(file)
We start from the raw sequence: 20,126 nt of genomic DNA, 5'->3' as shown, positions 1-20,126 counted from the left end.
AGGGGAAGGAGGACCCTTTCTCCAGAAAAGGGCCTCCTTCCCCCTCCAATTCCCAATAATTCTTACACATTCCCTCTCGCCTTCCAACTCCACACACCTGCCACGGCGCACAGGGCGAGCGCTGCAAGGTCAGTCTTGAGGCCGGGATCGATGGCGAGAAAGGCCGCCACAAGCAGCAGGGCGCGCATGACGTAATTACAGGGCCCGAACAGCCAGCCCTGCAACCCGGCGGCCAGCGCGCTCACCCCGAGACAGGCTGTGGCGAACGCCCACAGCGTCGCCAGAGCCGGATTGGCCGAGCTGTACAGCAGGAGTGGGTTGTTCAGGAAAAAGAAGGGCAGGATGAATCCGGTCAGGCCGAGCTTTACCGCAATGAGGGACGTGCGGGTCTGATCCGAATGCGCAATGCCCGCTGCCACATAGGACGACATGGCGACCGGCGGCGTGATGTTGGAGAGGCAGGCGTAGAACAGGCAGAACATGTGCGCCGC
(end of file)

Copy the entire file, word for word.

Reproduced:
We start from the raw sequence: 20,126 nt of genomic DNA, 5'->3' as shown, positions 1-20,126 counted from the left end.
AGGGGAAGGAGGACCCTTTCTCCAGAAAAGGGCCTCCTTCCCCCTCCAATTCCCAATAATTCTTACACATTCCCTCTCGCCTTCCAACTCCACACACCTGCCACGGCGCACAGGGCGAGCGCTGCAAGGTCAGTCTTGAGGCCGGGATCGATGGCGAGAAAGGCCGCCACAAGCAGCAGGGCGCGCATGACGTAATTACAGGGCCCGAACAGCCAGCCCTGCAACCCGGCGGCCAGCGCGCTCACCCCGAGACAGGCTGTGGCGAACGCCCACAGCGTCGCCAGAGCCGGATTGGCCGAGCTGTACAGCAGGAGTGGGTTGTTCAGGAAAAAGAAGGGCAGGATGAATCCGGTCAGGCCGAGCTTTACCGCAATGAGGGACGTGCGGGTCTGATCCGAATGCGCAATGCCCGCTGCCACATAGGACGACATGGCGACCGGCGGCGTGATGTTGGAGAGGCAGGCGTAGAACAGGCAGAACATGTGCGCCGC